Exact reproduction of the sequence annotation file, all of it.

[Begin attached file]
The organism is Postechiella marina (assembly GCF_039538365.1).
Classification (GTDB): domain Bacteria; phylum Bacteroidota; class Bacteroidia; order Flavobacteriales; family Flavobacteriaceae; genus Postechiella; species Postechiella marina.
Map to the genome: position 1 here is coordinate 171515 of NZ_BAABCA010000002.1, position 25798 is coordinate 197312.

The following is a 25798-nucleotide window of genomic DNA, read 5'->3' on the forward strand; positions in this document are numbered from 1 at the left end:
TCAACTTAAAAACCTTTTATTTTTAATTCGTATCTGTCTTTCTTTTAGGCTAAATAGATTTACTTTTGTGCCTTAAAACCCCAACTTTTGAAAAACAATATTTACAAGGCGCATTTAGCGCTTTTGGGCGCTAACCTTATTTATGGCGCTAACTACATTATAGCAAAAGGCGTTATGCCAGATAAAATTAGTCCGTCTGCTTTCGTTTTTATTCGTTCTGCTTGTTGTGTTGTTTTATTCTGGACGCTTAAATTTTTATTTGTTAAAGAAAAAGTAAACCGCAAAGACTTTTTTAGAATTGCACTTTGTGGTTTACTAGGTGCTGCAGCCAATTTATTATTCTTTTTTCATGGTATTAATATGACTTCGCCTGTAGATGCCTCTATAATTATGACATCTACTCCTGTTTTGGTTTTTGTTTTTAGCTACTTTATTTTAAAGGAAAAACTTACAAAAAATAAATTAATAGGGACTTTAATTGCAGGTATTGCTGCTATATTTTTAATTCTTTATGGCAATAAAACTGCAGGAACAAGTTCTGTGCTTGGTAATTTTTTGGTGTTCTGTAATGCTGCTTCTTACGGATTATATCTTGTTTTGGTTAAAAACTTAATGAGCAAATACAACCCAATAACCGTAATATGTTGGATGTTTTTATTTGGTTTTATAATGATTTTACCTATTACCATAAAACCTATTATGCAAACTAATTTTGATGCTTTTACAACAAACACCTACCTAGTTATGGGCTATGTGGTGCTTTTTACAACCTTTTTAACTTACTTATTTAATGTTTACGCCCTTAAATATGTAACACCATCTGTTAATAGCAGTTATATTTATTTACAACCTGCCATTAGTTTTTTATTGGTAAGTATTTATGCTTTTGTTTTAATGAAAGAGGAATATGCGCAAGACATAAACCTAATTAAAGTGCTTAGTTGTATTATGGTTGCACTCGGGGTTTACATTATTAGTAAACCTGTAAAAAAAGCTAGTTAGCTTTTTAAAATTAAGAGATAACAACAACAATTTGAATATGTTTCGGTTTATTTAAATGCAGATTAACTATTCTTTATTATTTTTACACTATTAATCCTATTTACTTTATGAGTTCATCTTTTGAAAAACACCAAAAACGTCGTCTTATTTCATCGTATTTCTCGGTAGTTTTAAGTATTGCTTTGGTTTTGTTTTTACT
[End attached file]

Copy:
The organism is Postechiella marina (assembly GCF_039538365.1).
Classification (GTDB): domain Bacteria; phylum Bacteroidota; class Bacteroidia; order Flavobacteriales; family Flavobacteriaceae; genus Postechiella; species Postechiella marina.
Map to the genome: position 1 here is coordinate 171515 of NZ_BAABCA010000002.1, position 25798 is coordinate 197312.

The following is a 25798-nucleotide window of genomic DNA, read 5'->3' on the forward strand; positions in this document are numbered from 1 at the left end:
TCAACTTAAAAACCTTTTATTTTTAATTCGTATCTGTCTTTCTTTTAGGCTAAATAGATTTACTTTTGTGCCTTAAAACCCCAACTTTTGAAAAACAATATTTACAAGGCGCATTTAGCGCTTTTGGGCGCTAACCTTATTTATGGCGCTAACTACATTATAGCAAAAGGCGTTATGCCAGATAAAATTAGTCCGTCTGCTTTCGTTTTTATTCGTTCTGCTTGTTGTGTTGTTTTATTCTGGACGCTTAAATTTTTATTTGTTAAAGAAAAAGTAAACCGCAAAGACTTTTTTAGAATTGCACTTTGTGGTTTACTAGGTGCTGCAGCCAATTTATTATTCTTTTTTCATGGTATTAATATGACTTCGCCTGTAGATGCCTCTATAATTATGACATCTACTCCTGTTTTGGTTTTTGTTTTTAGCTACTTTATTTTAAAGGAAAAACTTACAAAAAATAAATTAATAGGGACTTTAATTGCAGGTATTGCTGCTATATTTTTAATTCTTTATGGCAATAAAACTGCAGGAACAAGTTCTGTGCTTGGTAATTTTTTGGTGTTCTGTAATGCTGCTTCTTACGGATTATATCTTGTTTTGGTTAAAAACTTAATGAGCAAATACAACCCAATAACCGTAATATGTTGGATGTTTTTATTTGGTTTTATAATGATTTTACCTATTACCATAAAACCTATTATGCAAACTAATTTTGATGCTTTTACAACAAACACCTACCTAGTTATGGGCTATGTGGTGCTTTTTACAACCTTTTTAACTTACTTATTTAATGTTTACGCCCTTAAATATGTAACACCATCTGTTAATAGCAGTTATATTTATTTACAACCTGCCATTAGTTTTTTATTGGTAAGTATTTATGCTTTTGTTTTAATGAAAGAGGAATATGCGCAAGACATAAACCTAATTAAAGTGCTTAGTTGTATTATGGTTGCACTCGGGGTTTACATTATTAGTAAACCTGTAAAAAAAGCTAGTTAGCTTTTTAAAATTAAGAGATAACAACAACAATTTGAATATGTTTCGGTTTATTTAAATGCAGATTAACTATTCTTTATTATTTTTACACTATTAATCCTATTTACTTTATGAGTTCATCTTTTGAAAAACACCAAAAACGTCGTCTTATTTCATCGTATTTCTCGGTAGTTTTAAGTATTGCTTTGGTTTTGTTTTTACT